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The Contact Center’s Black Hole
Illuminating the agent/customer interaction.
Posted May 6, 2009
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Today's contact centers are far more complex than earlier call centers. Multichannel support requires greater proficiency in email, live chat, and Web service. Agents must handle a variety of different interactions and business transactions ranging from support to sales.

Increasingly, agents are being called upon to make independent decisions when interacting with customers who demand a higher level of service. During a single transaction, an agent may have to access multiple software applications-a CRM application, CTI technology, accounts receivable, product catalog, knowledgebase, and more. Effective use of myriad applications has a direct impact on both the agent's productivity and the customer experience.

Each of the thousands of customer interactions across hundreds of agents is a data point in your composite customer satisfaction index and average handling time (AHT), impacting your contact center performance and costs. Inefficiencies in the process ratchet up contact center costs, with higher repeat calls from customers, unnecessary escalations, and increased traffic.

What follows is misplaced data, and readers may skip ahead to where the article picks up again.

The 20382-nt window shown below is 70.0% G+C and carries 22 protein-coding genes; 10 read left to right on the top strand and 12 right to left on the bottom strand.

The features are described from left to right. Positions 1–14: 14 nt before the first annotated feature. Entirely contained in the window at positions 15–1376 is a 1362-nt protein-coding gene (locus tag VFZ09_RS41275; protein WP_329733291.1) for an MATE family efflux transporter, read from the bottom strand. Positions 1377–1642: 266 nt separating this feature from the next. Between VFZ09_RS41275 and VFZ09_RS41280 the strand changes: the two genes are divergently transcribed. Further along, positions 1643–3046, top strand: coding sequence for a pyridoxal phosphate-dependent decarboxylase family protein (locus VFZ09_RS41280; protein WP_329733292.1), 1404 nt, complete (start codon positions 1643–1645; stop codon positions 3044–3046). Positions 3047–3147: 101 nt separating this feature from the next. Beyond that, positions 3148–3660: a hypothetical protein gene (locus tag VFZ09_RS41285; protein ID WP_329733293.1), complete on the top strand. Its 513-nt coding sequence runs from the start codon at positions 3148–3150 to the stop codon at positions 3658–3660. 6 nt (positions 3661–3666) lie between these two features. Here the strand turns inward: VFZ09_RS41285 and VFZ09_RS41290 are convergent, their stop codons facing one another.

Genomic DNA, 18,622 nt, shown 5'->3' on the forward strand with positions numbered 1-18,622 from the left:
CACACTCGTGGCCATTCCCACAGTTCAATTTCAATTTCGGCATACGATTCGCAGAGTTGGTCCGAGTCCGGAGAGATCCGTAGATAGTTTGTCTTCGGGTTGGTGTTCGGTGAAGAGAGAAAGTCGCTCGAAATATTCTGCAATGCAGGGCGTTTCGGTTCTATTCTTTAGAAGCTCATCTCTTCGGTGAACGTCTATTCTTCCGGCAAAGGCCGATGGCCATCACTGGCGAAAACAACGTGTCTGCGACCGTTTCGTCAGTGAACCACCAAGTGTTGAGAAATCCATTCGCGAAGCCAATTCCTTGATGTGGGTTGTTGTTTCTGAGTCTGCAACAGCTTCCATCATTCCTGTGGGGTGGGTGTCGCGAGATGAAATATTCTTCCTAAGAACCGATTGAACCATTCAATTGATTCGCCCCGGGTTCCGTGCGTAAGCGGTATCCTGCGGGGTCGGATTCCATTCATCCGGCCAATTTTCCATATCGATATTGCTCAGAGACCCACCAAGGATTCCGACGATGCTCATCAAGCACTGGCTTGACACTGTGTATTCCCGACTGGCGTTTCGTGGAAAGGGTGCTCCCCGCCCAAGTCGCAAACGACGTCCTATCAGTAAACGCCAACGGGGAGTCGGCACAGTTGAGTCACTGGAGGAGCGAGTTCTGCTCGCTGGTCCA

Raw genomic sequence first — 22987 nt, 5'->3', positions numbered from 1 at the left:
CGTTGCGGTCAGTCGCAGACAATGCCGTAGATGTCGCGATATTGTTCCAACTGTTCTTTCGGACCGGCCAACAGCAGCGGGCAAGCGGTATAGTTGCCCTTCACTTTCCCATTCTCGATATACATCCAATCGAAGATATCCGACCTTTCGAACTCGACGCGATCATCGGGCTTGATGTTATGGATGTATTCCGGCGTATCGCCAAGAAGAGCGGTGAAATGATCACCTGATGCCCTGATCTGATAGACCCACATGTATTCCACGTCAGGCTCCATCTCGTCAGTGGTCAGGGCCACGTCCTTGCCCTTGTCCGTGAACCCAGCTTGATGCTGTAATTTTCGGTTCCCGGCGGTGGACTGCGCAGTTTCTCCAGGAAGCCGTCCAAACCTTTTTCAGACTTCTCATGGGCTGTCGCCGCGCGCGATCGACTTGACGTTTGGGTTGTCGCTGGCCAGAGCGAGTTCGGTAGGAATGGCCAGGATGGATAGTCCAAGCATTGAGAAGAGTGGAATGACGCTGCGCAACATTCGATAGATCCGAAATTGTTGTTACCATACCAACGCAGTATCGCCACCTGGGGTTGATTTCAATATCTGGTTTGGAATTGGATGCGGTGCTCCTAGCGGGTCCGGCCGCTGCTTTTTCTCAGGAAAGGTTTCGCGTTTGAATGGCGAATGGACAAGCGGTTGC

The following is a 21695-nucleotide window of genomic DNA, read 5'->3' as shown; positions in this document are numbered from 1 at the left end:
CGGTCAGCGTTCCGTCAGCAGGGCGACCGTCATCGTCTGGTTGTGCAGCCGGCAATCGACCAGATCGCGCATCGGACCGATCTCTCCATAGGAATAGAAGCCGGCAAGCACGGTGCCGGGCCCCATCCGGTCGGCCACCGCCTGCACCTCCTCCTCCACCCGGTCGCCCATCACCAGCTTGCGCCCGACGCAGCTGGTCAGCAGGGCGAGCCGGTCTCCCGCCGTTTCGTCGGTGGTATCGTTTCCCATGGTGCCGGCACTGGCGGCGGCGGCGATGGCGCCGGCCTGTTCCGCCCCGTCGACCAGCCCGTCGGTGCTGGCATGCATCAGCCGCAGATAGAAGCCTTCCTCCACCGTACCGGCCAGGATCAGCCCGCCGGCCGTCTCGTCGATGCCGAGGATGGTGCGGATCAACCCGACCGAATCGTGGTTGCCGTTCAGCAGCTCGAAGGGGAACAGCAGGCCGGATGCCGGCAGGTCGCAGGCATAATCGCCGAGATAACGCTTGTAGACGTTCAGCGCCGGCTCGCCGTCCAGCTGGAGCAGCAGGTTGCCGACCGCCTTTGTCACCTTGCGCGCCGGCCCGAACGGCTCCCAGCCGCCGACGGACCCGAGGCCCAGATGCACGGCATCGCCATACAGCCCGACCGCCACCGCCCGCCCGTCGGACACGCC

Every customer interaction will be different. The agent has a transaction flow designed to lead to a number of outcomes, but the customer can derail the process. Each agent uses the technology and applications differently-sometimes well, sometimes clumsily, and sometimes not at all. The technology itself often presents barriers to agent performance-which is usually transparently shared with the customer when the agent apologizes ("Sorry, my system is slow today") or vents frustration ("Why isn't it letting me do this today-it let me do it yesterday").

Despite the seeming glut of metrics, most contact center mangers do not have comprehensive visibility into agent behavior and performance during each and every customer interaction. The agent/customer interaction is the last remaining black hole in the universe of contact center performance management.